Braybuddy From Ireland, joined Aug 2004, 5735 posts, RR: 32 Posted (9 years 1 month 1 day 21 hours ago) and read 5909 times:
The 747 below is taking off, which I know from reading the caption. Without a caption, I am unable to tell if it's taking off or landing. What are the telltale signs for the non-flyers amongst us to show whether it is taking-off or landing, the angle of the flaps, the angle of the aircraft?
Lando From United States of America, joined Jun 2005, 81 posts, RR: 0
Reply 1, posted (9 years 1 month 1 day 21 hours ago) and read 5894 times:
Well, I am no expert, but one way you can tell is if the plane is still near the beginning of the runway its landing...no plane would be touching down that far down the runway...it would have to go around...
Take-off is similar but no smoke, less flaps, and no thrust reversers.
Obviously, there are exceptions to every rule thanks to possible MX issues, pilot error, bizarre weather conditions, funny camera settings, and post-processing. However, these are some general guidelines you can use.
[Edited 2005-08-25 00:53:11]
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Braybuddy From Ireland, joined Aug 2004, 5735 posts, RR: 32
Reply 8, posted (9 years 1 month 1 day 19 hours ago) and read 5694 times:
Thanks guys. It's looks as if the tyres on one of the wheels are barely touching the runway so I wouldn't expect the absence of smoke to indicate anything here. And don't the thrust reversers only come on when all the wheels have made contact with the runway?
HAWK21M From India, joined Jan 2001, 31684 posts, RR: 56
Reply 11, posted (9 years 1 month 1 day 2 hours ago) and read 5348 times:
Quoting Braybuddy (Reply 8): And don't the thrust reversers only come on when all the wheels have made contact with the runway
Not All.There are exceptions.
The Position of the TE Flaps around 1,2,5 for T/O & 30 or 40 for landing normally.
Check for T/R deployment on Landing.
Check for Speedbrake Deployment on landing.
Most large airplanes takeoff with some flaps and land with full. Just look at the angle they 'flap' down, if it is steep, it it about to touch down. It's the only way I could tell. But if it were crusing at low speed and needed it's takeoff flaps setting, I would not be able to tell.
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Olympus69 From Canada, joined Jun 2002, 1737 posts, RR: 7
Reply 14, posted (9 years 1 month 1 day 1 hour ago) and read 5237 times:
Quoting SATX (Reply 12): Wow. I never knew of (and never experienced to my knowledge) any cases where thrust reversers were intentionally in operation while the plane was still in the air.
You will never see thrust reversers activated in the air on planes with engines below the wings. A rearward force below the center of gravity would cause a downward force on the nose. However, with rear engined planes the thrust is closer to the c. of g. and has less effect on the pitching moment. Even so, the only aircraft that regularly employs thrust reversers in the air is the Russian IL-62. There could be others but that plane is the only one I personally seen doing this. Here's one example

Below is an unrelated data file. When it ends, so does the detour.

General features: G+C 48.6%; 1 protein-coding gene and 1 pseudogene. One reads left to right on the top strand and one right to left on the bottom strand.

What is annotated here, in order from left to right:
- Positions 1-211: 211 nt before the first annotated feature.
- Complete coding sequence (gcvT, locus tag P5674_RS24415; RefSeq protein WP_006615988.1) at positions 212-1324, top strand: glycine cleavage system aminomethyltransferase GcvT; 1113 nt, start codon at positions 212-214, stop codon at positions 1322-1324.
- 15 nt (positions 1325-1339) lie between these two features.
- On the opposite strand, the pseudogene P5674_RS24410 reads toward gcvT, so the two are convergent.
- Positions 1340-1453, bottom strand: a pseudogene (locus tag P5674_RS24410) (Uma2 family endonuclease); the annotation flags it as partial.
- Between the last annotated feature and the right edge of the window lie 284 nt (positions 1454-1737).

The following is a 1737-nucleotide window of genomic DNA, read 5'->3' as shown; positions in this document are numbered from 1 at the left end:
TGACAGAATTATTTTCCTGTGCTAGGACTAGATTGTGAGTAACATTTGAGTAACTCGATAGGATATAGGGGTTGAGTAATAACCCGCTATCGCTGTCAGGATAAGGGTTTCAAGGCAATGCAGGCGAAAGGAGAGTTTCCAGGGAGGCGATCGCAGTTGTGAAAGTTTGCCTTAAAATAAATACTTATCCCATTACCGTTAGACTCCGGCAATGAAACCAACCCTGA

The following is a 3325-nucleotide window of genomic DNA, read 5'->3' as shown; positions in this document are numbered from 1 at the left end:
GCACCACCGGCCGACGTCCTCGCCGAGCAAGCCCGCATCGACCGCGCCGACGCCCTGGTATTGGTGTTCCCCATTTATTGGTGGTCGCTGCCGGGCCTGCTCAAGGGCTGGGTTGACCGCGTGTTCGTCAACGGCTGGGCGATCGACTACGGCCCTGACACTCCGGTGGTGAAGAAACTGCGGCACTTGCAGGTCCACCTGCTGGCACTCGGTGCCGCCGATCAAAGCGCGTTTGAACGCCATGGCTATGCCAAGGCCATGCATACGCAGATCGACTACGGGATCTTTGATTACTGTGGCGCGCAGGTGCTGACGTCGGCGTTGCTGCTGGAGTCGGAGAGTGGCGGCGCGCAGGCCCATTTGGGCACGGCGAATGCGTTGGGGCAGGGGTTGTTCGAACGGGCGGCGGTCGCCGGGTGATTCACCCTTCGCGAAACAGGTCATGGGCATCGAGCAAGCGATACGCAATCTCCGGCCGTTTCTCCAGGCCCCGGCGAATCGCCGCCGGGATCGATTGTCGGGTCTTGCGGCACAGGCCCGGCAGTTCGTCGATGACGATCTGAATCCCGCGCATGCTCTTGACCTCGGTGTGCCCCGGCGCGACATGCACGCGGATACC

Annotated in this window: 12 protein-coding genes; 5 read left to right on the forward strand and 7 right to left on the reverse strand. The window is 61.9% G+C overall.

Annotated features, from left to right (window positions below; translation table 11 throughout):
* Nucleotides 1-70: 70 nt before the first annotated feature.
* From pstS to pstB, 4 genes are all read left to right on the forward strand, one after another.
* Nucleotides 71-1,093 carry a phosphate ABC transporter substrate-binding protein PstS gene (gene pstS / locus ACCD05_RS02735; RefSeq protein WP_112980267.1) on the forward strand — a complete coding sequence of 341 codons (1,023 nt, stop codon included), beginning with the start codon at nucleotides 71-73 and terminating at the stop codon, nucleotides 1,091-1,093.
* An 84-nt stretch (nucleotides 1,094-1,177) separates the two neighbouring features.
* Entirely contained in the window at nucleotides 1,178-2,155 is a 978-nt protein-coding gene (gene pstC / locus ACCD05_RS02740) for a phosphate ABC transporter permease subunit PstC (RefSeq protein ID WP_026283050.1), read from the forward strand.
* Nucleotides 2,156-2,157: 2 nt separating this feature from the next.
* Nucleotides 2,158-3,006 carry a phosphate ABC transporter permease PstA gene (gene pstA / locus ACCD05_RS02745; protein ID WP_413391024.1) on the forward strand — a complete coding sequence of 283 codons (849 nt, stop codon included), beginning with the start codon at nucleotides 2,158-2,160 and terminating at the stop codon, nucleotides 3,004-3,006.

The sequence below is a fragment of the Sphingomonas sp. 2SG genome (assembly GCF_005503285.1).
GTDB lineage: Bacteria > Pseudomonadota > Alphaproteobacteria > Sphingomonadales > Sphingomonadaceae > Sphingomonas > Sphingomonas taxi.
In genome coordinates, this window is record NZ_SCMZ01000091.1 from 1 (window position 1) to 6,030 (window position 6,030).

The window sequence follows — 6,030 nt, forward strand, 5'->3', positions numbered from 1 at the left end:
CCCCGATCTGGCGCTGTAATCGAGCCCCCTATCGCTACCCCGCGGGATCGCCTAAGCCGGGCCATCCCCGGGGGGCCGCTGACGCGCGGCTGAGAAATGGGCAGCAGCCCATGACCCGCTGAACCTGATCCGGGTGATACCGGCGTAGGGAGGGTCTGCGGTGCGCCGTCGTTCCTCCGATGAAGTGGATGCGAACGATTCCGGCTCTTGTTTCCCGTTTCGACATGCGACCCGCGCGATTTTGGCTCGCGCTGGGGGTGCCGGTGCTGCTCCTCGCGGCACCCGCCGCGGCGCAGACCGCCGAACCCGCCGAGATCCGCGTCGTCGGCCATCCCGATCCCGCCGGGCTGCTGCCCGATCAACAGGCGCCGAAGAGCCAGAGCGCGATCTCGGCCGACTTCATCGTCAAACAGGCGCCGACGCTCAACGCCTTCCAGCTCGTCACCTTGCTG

Starlionblue From Greenland, joined Feb 2004, 17044 posts, RR: 67
Reply 16, posted (9 years 1 month 1 day 1 hour ago) and read 5226 times:
Quoting Olympus69 (Reply 14): Even so, the only aircraft that regularly employs thrust reversers in the air is the Russian IL-62. There could be others but that plane is the only one I personally seen doing this. Here's one example
Other examples of planes that can use idle T/R in the air:
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Halophila From United States of America, joined Aug 2005, 646 posts, RR: 4
Reply 20, posted (9 years 1 month 12 hours ago) and read 4947 times:
Quoting Braybuddy (Reply 8): And don't the thrust reversers only come on when all the wheels have made contact with the runway?
I believe at least one accident (an AC DC-8) occurred when T/R were deployed while the aircraft was still airborne above the runway, causing a hard landing, forcing a go-around, but the damage to the aircraft caused the plane to unfortunately crash while on repeat descent (I believe with all hands lost). Of course there's also the Lauda 767 which crashed when one T/R deployed at altitude, again sadly resulting in the loss of the aircraft and all souls aboard. Albeit the Lauda accident was not during T/O or landing.
Spacecadet From United States of America, joined Sep 2001, 3629 posts, RR: 12
Reply 22, posted (9 years 1 month 4 hours ago) and read 4758 times:
Quoting SATX (Reply 18): When taking off the incline of the plane is much steeper than when landing.
This doesn't really seem like a consistent rule to me, even if just based on the photos here on A.net.
It is a general rule, though, like all the other rules posted so far. Most planes will take off between 5 and 10 degrees and land almost flat (usually 2 or 3 degrees).
Of course, if you see a shot taken *during* takeoff rotation, it might look closer to a landing attitude, but then to think it was a landing you would expect to see trailing smoke because the wheels would be on the ground, which would rule that out. Plus, there'd still be the flaps to look at.
The shot at the top, I could tell was a takeoff just from the angle. 747's don't generally land with such an extreme angle of attack (that'd be about a 15 degree AOA, by the looks of it).
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